I got some flack over at Hometalk for doing my last trunk makeover. Some of those people over there are harsh. I figure I saved it from going to the dump, it's mine to do with as I please. We will see what they think about this one when I share it. Luckily most people there are happy and supportive but it only takes a few to make me feel like not sharing there. Funny thing is, it doesn't make me want to stop making things over, just makes me not want to share.
This trunk isn't even wood, so I'm not sure if that will save me from the wrath of the "anti-makeover" people or not. This trunk has been used for storage for at least the last 20 years, how long I have had it before that I don't even know. As you can see I started to do a makeover at one point, but with four little kids, I didn't get very far. I stripped off the wallpaper and cleaned the inside.
I painted 3 very thin coats of Annie Sloan Chalk Paint in Emperor's Silk. This is the first time I have used a purchased chalk paint so I wasn't sure what to expect. Now I know that I should have just put on a heavy coat the first time and been done with it, but these are the things I learn along the way.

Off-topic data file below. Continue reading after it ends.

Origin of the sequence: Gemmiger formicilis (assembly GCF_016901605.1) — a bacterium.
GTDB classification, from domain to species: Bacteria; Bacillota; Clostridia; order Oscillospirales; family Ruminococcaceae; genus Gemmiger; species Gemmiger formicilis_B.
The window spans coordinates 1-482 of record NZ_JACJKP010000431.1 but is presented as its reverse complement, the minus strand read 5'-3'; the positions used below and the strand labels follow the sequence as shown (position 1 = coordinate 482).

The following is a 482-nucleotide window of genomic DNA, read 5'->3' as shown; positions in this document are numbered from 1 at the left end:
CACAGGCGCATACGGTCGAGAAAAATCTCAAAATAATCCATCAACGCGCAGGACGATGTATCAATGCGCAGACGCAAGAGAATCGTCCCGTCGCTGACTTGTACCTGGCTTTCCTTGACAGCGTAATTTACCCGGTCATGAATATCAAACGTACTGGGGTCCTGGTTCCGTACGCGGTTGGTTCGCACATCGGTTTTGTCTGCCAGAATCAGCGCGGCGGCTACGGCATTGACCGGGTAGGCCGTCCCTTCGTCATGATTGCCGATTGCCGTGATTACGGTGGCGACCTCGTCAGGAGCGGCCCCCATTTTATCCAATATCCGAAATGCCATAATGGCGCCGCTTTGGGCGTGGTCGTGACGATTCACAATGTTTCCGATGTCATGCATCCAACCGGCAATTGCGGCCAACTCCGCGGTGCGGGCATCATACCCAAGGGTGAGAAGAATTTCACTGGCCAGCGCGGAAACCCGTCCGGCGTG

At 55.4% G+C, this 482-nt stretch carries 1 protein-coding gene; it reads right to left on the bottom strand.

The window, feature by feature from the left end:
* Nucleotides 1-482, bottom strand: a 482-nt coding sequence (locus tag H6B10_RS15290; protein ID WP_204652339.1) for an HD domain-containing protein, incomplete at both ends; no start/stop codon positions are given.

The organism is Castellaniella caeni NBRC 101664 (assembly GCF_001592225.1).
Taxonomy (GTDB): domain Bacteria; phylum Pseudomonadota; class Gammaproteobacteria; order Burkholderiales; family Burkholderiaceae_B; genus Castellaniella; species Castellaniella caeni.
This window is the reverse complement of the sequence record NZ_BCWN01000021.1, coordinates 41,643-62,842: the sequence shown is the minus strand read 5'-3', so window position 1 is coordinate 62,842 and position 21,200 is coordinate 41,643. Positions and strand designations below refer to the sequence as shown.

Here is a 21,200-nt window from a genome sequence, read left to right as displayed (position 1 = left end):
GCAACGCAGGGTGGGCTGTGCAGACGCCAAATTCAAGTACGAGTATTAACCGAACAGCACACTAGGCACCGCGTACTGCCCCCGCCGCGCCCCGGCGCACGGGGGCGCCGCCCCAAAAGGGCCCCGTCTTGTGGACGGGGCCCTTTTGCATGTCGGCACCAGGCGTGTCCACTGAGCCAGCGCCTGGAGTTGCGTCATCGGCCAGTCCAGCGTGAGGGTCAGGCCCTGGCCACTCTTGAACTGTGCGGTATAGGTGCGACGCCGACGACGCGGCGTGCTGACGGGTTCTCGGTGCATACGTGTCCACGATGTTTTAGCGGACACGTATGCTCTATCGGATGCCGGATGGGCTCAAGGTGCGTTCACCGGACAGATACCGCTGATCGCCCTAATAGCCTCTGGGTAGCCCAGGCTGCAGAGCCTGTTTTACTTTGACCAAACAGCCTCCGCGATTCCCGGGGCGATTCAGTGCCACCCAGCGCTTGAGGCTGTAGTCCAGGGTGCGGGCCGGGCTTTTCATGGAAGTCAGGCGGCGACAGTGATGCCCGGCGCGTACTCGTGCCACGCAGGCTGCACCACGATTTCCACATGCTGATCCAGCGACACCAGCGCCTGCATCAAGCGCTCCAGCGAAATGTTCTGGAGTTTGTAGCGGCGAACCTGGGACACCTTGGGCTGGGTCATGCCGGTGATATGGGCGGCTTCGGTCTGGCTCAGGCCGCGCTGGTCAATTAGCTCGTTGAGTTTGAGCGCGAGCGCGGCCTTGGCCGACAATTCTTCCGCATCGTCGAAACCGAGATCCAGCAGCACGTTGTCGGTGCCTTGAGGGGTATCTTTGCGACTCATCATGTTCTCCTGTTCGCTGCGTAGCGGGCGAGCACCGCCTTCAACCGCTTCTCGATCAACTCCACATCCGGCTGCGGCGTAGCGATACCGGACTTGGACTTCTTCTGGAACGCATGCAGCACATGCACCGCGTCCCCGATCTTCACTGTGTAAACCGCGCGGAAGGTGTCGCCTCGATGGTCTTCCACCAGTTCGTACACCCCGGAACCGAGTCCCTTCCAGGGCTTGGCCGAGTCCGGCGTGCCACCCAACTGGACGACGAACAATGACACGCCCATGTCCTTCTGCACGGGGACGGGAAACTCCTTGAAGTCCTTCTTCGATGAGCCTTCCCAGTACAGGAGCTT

I put a coat of polyurethane on it, and when that was dry I used ebony stain to antique it.
I went round and round on how I was going to finish this piece. In the end I chose a rose compass...
and this saying that I found on the internet. Before I put the words on my daughter told me I shouldn't put it over the compass because it would be too confusing. She thought I should put it across the front of the trunk. I went ahead with my plan, and found out she was right, why oh why did she have to be right?
I put another coat of poly over the top and then antiqued it again to tone down the white. After that I outlined the words with Silver Rub n Buff.
Now I finally like it, until this point I was wishing I had gone ahead with my other plan.
The wallpaper inside was still in good shape, but was quite smelly so I put a couple of coats of varathane on it.
The last thing I did was put some feet on it. These are some of the feet that I made while in Mesa for the winter. Unfortunately it was not a quick process. After painting, antiquing, and polyurethane, I had to make little divets in the top of the feet in order to be able to put them over the screw heads and the bumps that were the current feet. This was fairly time consuming but it had to be done.
They would be crooked like this if I didn't do something about it.
I dabbed on some red paint so I knew where to make the holes, then went back and forth to the drill press carving them out.
I also put another coat of polyurethane on the whole thing to protect the antiquing and stenciling.